Sunday, November 7, 2010

Paolo "Sets a Forcola Free"

Michaelangelo has been quoted as saying:
"Every block of stone has a statue inside it and it is the task of the sculptor to discover it."
More than any other quote, I think this gives us an understanding of the mentality of a sculptor.


In another instance he said:
"I saw the angel in the marble and carved until I set him free."
In the following video, we see a little of that approach by remer Paolo Brandolisio, as he works to free the forcola from the block of wood she's trapped in.



If you aren't able to see the video above, please visit the following link and then come back.
http://www.youtube.com/watch?v=hV8MVjMd8GE

Now if you're not a gondola fanatic, or have little interest in the art of forcola carving, this may not be the most amazing video clip, but I sat in awe as Paolo sliced piece after piece of wood from the block.
He doesn't present a completed piece by the end of the clip, but in five and a half minutes he brings it to a point where you can see the familiar shape.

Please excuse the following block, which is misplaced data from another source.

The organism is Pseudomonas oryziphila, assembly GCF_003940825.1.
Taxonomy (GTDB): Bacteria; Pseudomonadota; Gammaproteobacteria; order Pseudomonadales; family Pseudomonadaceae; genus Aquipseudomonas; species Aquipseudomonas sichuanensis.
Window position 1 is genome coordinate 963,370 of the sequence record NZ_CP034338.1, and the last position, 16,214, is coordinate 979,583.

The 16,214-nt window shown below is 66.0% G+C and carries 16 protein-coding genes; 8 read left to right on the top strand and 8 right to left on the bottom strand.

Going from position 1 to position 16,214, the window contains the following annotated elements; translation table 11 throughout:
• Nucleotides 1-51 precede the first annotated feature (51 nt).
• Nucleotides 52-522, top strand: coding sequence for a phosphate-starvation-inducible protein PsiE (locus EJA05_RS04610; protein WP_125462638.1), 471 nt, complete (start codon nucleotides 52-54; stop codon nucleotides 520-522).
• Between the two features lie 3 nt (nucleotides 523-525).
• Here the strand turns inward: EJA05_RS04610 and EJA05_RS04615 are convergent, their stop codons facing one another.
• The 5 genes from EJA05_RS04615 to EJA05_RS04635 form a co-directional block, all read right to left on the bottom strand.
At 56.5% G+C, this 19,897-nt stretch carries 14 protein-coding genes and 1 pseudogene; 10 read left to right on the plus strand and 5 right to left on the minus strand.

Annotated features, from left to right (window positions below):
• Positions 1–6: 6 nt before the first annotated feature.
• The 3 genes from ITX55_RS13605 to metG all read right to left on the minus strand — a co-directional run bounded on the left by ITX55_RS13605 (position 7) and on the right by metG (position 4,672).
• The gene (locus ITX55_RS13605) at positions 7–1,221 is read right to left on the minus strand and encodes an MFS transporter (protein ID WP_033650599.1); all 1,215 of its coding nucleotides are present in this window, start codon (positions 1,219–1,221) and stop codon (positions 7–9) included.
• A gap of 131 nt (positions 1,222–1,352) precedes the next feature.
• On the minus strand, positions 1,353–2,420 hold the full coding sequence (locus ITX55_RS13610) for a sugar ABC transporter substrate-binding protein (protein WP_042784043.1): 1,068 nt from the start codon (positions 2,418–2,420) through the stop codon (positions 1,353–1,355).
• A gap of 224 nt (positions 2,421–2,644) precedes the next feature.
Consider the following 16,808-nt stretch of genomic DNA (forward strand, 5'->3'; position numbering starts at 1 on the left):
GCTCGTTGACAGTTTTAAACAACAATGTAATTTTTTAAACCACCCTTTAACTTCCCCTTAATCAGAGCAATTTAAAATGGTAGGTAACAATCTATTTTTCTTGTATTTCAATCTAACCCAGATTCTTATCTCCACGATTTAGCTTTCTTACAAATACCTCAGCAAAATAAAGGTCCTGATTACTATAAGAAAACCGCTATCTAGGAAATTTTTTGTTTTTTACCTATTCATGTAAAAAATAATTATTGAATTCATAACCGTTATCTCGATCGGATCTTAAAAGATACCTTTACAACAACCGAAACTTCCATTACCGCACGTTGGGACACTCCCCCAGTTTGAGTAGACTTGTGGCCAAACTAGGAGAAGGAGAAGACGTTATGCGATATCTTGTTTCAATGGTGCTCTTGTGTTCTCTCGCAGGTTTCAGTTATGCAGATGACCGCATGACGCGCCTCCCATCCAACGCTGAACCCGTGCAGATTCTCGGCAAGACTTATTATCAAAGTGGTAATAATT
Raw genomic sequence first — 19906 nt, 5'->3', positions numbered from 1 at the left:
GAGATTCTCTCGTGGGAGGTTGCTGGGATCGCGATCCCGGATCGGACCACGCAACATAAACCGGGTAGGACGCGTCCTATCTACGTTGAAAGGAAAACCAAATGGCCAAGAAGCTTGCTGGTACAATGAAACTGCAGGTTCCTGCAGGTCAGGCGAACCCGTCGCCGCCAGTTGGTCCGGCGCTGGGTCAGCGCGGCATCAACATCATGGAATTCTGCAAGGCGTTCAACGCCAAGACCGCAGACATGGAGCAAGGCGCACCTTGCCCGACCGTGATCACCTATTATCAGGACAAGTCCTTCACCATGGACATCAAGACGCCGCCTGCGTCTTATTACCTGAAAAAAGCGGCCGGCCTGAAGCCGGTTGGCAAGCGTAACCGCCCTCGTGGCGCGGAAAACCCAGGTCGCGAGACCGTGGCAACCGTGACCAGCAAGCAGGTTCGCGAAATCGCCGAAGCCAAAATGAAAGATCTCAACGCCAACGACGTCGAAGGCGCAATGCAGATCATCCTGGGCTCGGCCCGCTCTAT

With some time and technique (and the right hand tools), Paolo will certainly finish the task and produce a work of art that can also serve as rowing hardware.
In the video, he begins with a pencil-traced pattern, but in a short time Paolo falls back on his instinct and cuts freehand - something you'd expect to see a true artist do.
He does it with such ease, it reminds me a bit of another Michaelangelo quote:
"Carving is easy, you just go down to the skin and stop."

2 comments:

Bob Easton said...

Thanks Greg!

I might be one of those few who find it interesting. Paolo does things with the bandsaw that all the safety advisors tell us never to do (e.g. moving wood through the saw resting on a pivot point). But, those guys never made forcole!

Cutting the rough shape was the easy part. Now, off to Paolo's YouTube channel to see if he has video of any of the rest of the carving process, where the real skill goes to work.

Michael Rosso said...

You are definitely NOT the only one who finds this interesting! I've wanted to learn how to make one of these things ever since I visited Venice. Been wood working for a long time but feel like a beginner when I try and figure out what i'd have to do to make one of these! If you've learned anything since your last post, please let me know!
Mike Rosso